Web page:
In case of carrying out conventional analog gradation display by a liquid crystal electro-optical device which is composed of 256,000 groups of TFTs of 640×400 dots in a 300 mm square, a 16 gradations display was an upper limit, for there was difference in characteristics of the TFTs by approximately ±10%. When a digital gradation display is carried out in accordance with the present invention, a 256 gradations display is possible, and a various and subtle color display of as many as 16,777,216 colors is achieved, being little influenced by difference in the characteristics of TFT devices. When a software of such as a television image is to be projected, a "rock", for example, of the same color should be subtly different in its color due to a lot of very small recesses and the like thereupon. When a display as close to the nature as possible is to be carried out, it is difficult with a 16-gradation display, however, the fine variation in color tone has become possible with the gradation display in accordance with the present invention.

Although the TFT utilizing silicon was primarily explained in the preferred embodiment in accordance with the present invention, the TFT utilizing germanium can be used in the same way. A single crystalline germanium is a most suitable material for implementing the present invention that requires high-speed operation, since the characteristics thereof exceed those of single crystalline silicon. Electron mobility of single crystalline germanium is 3600 cm2 /Vs, Hall mobility thereof is 1800 cm2 /Vs, whereas electron mobility of single crystalline silicon is 1350 cm2 /Vs, and Hall mobility thereof is 480 cm2 /Vs. The transition temperature of germanium from an amorphous state to crystal state, is lower than that of silicon, which means that germanium is suitable for low temperature process. The generation ratio of crystal nucleus at the time of growing germanium crystal is low, which means, in general, a large crystal can be obtained when it is grown into polycrystalline state. Germanium has thus a characteristic that can bear comparison with silicon's.

Although an electro-optical device utilizing liquid crystal, and, in particular, a display device utilizing liquid crystal are primarily referred to in order to explain a technical idea of the present invention, the idea of the present invention can be applied to a projection type television, as well as to other devices such as a photoswitch or a photoshutter, instead of display device. And it should be also clear that the present invention can be implemented by using any electro-optical material which is changed in its optical characteristic when electrically affected by electric field, voltage and so on, instead of by using liquid crystal. It is also clear that the present invention can be implemented by using other operational mode of liquid crystal including, for example, a guest-host mode, than the mode explained supra.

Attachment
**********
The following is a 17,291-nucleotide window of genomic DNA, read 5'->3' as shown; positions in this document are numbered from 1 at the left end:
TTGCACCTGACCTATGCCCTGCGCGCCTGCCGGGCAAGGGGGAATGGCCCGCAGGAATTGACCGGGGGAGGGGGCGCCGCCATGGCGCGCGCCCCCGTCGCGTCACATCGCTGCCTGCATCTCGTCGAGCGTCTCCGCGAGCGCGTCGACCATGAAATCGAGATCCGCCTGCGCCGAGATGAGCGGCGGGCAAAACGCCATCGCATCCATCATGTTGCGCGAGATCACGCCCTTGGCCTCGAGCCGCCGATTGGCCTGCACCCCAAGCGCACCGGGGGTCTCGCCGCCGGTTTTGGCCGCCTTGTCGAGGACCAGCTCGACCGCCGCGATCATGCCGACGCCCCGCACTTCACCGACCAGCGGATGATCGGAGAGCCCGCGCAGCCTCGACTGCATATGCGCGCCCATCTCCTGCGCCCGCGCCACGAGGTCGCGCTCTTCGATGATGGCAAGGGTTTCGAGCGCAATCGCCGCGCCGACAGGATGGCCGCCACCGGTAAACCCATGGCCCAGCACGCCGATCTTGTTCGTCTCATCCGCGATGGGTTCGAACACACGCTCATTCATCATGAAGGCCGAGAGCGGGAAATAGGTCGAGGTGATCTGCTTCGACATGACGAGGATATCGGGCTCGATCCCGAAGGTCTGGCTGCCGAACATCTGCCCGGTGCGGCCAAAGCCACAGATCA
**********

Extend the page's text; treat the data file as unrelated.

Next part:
The foregoing description of preferred embodiments has been presented for purposes of illustration and description. It is not intended to be exhaustive or to limit the invention to the precise form described, and obviously many modifications and variations are possible in light of the above teaching. The embodiments were chosen in order to explain most clearly the principles of the invention and its practical application thereby to enable others in the art to utilize most effectively the invention in various embodiments and with various modifications as are suited to the particular use contemplated. An example of such modifications is as follows.

FIG. 25 is a copy of a photograph showing an electric circuit which was actually manufactured in accordance with the present invention. The electric circuit shown in FIG. 25 is a modification of the electric circuit shown in FIG. 23 and is different from the electric circuit shown in FIG. 2 in that no capacitor is provided in parallel with a picture element in the electric circuit shown in FIG. 25.

Claims (17)

What is claimed is:
1. A method of driving an electro-optical device comprising the steps of:
applying pulses to a signal line at intervals,
wherein said intervals are T1 between the i-th pulse and the (i+1)-th pulse, 2N T1 between the (i+1)-th pulse and the (i+2)-th pulse, 2T1 between the (i+2)-th pulse and the (i+3)-th pulse, and 2N-i T1 between the (i+3)-th pulse and the (i+4)-th pulse where N is a natural number, i is a natural number and T1 is a constant period.
2. The method of claim 1 wherein said pulses are rectangular pulses.
3. The method of claim 1 where N=3.
4. A method of driving an electro-optical device comprising the step of:
outputting an j-th image signal on an active matrix electro-optical device (j+1)-th and (j+2)-tj image signals bring stored in a first in first out memory device connected to said active matrix electro-optical device during the duration of said j-th image signal on said active matrix electro-optical device where j is an arbitrary natural number and where the duration of the j-th image signal is T1, the duration of the (j+1)-th image signal is 2N T1, and the duration of the (j+2)-th image signal is 2T1, N being a natural number and T1 being a constant period; and
outputting the (j+1)-th image to the active matrix electro-optical device, (j+2)-th and (j+3)-th image signals being stored in the first in first out memory device during the duration of said (j+1)-th image signal on the active matrix electro-optical device where the duration of the (j+3)-th image signal is 2N-1 T1.
5. A method of driving an electro-optical device comprising the steps of:
converting an analog image signal into digital binary signals of k digits;
outputting data Dk-2j+1 in accordance with the digital binary signal Sk-2j+1 on an active matrix electro-optical device for a period of 2k-2j+1 T1 with the digital binary signal S2j-1 stored in a first in first out memory device during duration of said data Dk-2j+1 on said active matrix electro-optical device where T1 is a constant period and k and j are integers and j<k/2;